BEVERLY HILLS, Calif. — CBS’ new entertainment bosses got more than a warm welcome as reporters grilled them on the network’s lack of diversity.

“We are absolutely moving in the right direction,” declared Kelly Kahl, who was named president of CBS Entertainment in May, the same time Thom Sherman, who was also on hand for Tuesday’s session, became senior executive vice president for programming.

The two execs were reminded that, for the second season in a row, no women landed the lead role of a new CBS series.

“We had six pilots with female leads, but those pilots were not felt to be as good as some of the other pilots,” said Sherman, quickly adding, “That had nothing to do with the female leads.”

As examples of other kinds of casting diversity, they pointed to the upcoming police thriller “S.W.A.T.” and returning comedy “Superior Donuts” as two shows with African-American stars — Shemar Moore and Jermaine Fowler, respectively.

A mid-season crime drama, “Instinct,” will star Alan Cumming, who is gay, as a former CIA operative who is gay.

“There is change happening on CBS,” Kahl said.

CBS was recently put on the spot with the departures of Asian actors Daniel Dae Kim and Grace Park from “Hawaii Five-0” ahead of its eighth season. They both decided to exit after seeking, and failing to get, pay equal to their white co-stars, Alex O’Loughlin and Scott Caan.

“We tried our darnedest to keep them,” said Kahl, referring to renewed salary negotiations that followed the uproar.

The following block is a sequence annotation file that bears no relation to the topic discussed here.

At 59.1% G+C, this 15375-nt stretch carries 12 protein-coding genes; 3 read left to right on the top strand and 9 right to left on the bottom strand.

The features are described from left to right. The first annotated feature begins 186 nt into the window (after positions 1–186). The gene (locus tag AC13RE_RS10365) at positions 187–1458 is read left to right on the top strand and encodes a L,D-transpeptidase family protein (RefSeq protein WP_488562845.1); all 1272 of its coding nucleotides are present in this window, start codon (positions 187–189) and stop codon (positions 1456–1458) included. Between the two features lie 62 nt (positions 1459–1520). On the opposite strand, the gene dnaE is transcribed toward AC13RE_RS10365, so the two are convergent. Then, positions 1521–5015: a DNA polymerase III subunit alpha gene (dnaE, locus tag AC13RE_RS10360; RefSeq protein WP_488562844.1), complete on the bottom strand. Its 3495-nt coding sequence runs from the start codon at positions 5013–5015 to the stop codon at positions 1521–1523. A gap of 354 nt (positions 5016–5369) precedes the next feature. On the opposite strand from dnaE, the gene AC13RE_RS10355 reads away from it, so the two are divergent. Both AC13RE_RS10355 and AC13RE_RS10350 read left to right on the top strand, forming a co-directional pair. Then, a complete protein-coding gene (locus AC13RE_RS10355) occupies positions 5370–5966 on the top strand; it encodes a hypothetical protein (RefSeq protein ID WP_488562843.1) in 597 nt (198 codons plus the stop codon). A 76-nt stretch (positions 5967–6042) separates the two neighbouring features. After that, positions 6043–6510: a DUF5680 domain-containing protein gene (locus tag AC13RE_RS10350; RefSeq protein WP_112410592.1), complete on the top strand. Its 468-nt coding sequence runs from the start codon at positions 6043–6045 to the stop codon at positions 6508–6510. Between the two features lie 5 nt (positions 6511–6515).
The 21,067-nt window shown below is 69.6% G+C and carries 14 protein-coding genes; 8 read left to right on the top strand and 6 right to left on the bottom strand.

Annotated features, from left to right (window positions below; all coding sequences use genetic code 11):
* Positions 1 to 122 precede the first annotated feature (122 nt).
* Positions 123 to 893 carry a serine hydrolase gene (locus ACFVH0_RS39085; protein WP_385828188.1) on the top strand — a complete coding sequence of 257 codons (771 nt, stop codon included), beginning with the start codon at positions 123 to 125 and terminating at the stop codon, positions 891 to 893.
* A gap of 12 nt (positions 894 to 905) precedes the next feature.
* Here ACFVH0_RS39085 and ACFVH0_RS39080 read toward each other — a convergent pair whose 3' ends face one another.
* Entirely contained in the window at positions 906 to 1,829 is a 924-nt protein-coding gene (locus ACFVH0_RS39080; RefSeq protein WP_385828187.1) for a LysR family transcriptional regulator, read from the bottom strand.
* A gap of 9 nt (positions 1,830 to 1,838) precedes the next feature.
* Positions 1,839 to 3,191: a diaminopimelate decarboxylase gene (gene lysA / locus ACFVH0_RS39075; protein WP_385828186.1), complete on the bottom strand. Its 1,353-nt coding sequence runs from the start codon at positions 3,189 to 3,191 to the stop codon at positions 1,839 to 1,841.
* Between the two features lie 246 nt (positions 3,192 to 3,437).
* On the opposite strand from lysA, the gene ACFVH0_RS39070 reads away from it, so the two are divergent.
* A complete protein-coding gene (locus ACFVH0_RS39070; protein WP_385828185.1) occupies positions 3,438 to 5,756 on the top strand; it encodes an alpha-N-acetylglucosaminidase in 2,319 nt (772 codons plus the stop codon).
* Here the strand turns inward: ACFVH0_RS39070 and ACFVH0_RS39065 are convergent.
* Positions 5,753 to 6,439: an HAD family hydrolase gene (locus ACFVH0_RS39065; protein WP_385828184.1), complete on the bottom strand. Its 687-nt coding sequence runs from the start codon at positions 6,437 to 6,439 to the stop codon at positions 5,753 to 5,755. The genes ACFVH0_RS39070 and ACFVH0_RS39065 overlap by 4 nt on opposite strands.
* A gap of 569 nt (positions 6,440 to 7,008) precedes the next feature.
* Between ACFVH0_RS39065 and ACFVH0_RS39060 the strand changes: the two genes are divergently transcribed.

In a different sort of cast change, the execs shared details on the Kevin James comedy “Kevin Can Wait,” which for its sophomore season will eliminate family man Kevin Gable’s wife Donna (departing costar Erinn Hayes) and reunite James with Leah Remini, his TV wife for nine seasons on “The King of Queens.”

The new season will flash forward roughly a year to find Donna killed off and Kevin Gable widowed, clearing the deck for Remini, who guest-starred in a couple of episodes that closed out last season.

Remini’s appearances on the show were as a stunt, not a tryout, Kahl said.

“But there was just an undeniable spark there,” he said, “and I think Kevin, the studios, and the network all got together and wanted to keep that magic and chemistry going forward.”

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FRAZIER MOORE
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